Wirtgen India revived its training school almost one-and-a-half years back to give training in its pavers range. Ramesh Palagiri, Managing Director & CEO, elaborates more on the company's views on skill development and the way forward.
How do you look at the skill gap prevailing in the construction, mining and material handling industry in India?
In the last three years, there has been a dramatic increase in the number of construction equipment in the market. So, naturally there is a huge gap between the requirement and availability of trained and skilled equipment operators and technicians to operate and maintain these machines. There was a gap earlier also, but these days, it has become evident because of increase in construction activities and growth in the number of equipment in the market.
What is the importance of skill development?
If you look at the sophistication and cost of the machines in the last few years, it has become important that a skilled operator is required for operating the machine. Even the contractors are now convinced on the requirement for skilled operators. The trained operator will ensure that the customer gets optimum production and machine availability. Most of the projects are now running at almost two-three times faster than that was a couple of years back. The contractors want to complete the job ahead of the schedule and get the bonus. So for them, it is not only productivity but availability is also important, where a skilled operator will play a major role in the availability of the machine. If any machine maintenance arises at project site, depending an OEM service person to come and solve the problem will take more time. In most of the cases, the operator himself can solve the issues, which saves a lot of time and reduces the machine downtime. This is what we are planning to achieve through our skill development initiatives.
What are the operator training initiatives taken up by Wirtgen?
For us, operator training is one of the most important factors and is a necessity today.
For paving products, we have started our operator training school and have trained almost 260 operators last year. Most of them are now employed with our customers. We are continuing this and added milling stream this year to our operator training school.
As far as our asphalt and concrete pavers are concerned, the final right finishing of the road depends on how effectively our machines are being used. In this scenario, we have revived our training school almost one-and-a-half year back. For our paving products, we are taking fresh ITI candidates and train them at our training school for almost two months on various aspects of concrete and asphalt paving. Then another almost four months training is given on our machines at various projects with our service engineers. In all these six months, we provide free training and accommodation to the students. Also, we provide them stipend so that they are motivated to continue with the training. We also assure them job opportunities and continue stipend till they get a job. After the candidates attain the desired training, we approach our customers for recruiting them at their various projects. They can start with the second line operators in the project sites. Now most of our leading contractors are looking for good operators to handle these expensive and sophisticated machines. Majority of them (about 80-90 per cent) are getting jobs. In case there is a delay in recruiting, we will keep them at our fleet for a month or two. We found the success rate of retention is about 70 per cent in the people whom we have given job with our customers, which is a good sign.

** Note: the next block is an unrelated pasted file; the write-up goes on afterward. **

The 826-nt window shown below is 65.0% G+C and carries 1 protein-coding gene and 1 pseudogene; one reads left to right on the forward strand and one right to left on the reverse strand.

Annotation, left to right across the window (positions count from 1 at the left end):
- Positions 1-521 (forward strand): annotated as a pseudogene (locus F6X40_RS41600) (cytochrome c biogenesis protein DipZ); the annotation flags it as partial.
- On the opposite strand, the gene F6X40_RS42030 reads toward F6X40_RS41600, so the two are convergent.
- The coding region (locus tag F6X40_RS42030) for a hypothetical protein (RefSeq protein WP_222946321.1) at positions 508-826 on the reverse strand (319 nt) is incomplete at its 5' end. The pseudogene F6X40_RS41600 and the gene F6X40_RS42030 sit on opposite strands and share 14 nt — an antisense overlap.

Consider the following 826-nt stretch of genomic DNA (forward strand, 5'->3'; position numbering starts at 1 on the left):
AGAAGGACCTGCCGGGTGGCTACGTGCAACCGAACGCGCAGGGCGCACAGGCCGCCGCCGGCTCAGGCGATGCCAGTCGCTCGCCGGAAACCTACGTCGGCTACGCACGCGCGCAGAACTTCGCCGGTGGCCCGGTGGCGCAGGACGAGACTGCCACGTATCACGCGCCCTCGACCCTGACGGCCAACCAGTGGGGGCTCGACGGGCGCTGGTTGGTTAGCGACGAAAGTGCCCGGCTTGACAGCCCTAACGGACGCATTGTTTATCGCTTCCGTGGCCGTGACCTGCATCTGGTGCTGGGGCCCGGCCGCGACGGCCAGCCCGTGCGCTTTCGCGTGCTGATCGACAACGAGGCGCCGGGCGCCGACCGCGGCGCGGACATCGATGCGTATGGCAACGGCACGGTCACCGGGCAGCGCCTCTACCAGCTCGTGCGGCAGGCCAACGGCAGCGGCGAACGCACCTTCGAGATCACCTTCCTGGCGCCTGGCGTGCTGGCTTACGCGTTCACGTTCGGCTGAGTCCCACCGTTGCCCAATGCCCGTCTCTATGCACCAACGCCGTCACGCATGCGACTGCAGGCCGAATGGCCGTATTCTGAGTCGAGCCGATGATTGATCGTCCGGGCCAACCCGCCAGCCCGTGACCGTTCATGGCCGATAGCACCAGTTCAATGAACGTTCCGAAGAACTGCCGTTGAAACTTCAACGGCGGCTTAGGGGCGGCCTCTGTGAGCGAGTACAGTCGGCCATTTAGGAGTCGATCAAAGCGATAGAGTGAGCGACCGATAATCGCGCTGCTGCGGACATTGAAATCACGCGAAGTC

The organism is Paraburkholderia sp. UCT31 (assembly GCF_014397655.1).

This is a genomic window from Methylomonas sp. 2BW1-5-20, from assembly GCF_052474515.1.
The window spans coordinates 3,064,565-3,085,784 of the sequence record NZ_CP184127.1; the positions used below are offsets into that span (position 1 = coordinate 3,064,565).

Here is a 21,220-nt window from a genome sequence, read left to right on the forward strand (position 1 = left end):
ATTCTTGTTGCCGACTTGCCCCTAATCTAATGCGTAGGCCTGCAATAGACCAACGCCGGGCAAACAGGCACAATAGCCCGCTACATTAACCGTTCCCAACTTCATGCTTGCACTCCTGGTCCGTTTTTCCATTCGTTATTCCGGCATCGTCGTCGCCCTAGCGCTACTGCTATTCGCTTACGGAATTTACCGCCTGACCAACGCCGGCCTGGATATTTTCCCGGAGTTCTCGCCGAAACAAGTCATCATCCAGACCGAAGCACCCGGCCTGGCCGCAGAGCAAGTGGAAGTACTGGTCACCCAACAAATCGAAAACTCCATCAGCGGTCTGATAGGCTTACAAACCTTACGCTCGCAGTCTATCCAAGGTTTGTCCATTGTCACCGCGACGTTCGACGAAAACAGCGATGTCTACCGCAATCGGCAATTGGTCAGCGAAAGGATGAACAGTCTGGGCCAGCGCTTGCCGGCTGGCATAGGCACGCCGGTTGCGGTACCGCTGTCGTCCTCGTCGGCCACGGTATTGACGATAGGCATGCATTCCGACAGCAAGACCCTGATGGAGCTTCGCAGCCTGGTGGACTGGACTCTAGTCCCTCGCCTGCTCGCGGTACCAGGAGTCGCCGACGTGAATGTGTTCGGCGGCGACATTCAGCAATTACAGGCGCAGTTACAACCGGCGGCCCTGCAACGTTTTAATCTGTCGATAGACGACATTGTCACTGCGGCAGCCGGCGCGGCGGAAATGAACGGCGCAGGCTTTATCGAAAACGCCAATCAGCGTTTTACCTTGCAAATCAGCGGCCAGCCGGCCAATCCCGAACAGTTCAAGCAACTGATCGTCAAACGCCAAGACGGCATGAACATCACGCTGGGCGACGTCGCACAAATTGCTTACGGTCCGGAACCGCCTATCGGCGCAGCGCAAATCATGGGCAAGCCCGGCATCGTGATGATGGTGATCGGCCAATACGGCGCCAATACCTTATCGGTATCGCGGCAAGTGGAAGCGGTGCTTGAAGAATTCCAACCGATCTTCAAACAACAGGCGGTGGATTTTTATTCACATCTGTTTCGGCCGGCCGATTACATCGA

We are also doing a lot of site training and skill upgradation programmes in association with the Infrastructure Equipment Skill Council (IESC) for operators who are already there at project sites. We have a team of four people to go to typical road project sites where our machines are working and we do a training session with the operators working with these paving, cold milling and other equipment, just to upgrade their skill sets which they already owe. These are the two major activities we are doing as far as upgradation of skill sets is concerned. Our training schools are operating in Pune and Talcher.
How do you assess the government support in skill development?
Primarily, skill development is an industry responsibility. Government support is needed in the area of bringing in some regulations on minimum skill set required to operate a machine. Apart from the government, the equipment financing agencies also can insist on a certified operator only need to operate the machine to avail finances. I think many contractors are following this direction now while other will follow soon.
What are your future plans on skill development?
We currently provide training to concrete paving, asphalt paving and milling machine operations. We will continue our efforts on providing training in these areas and plan to open a training facility in New Delhi. Going forward, the concept of operator training and certification will definitely pick up. Meanwhile, we have a suggestion that the ITI students who do a three-year course, must be attached to an OEM for at least one year so that by the time the course is completed, he will be skilled with the machine operation.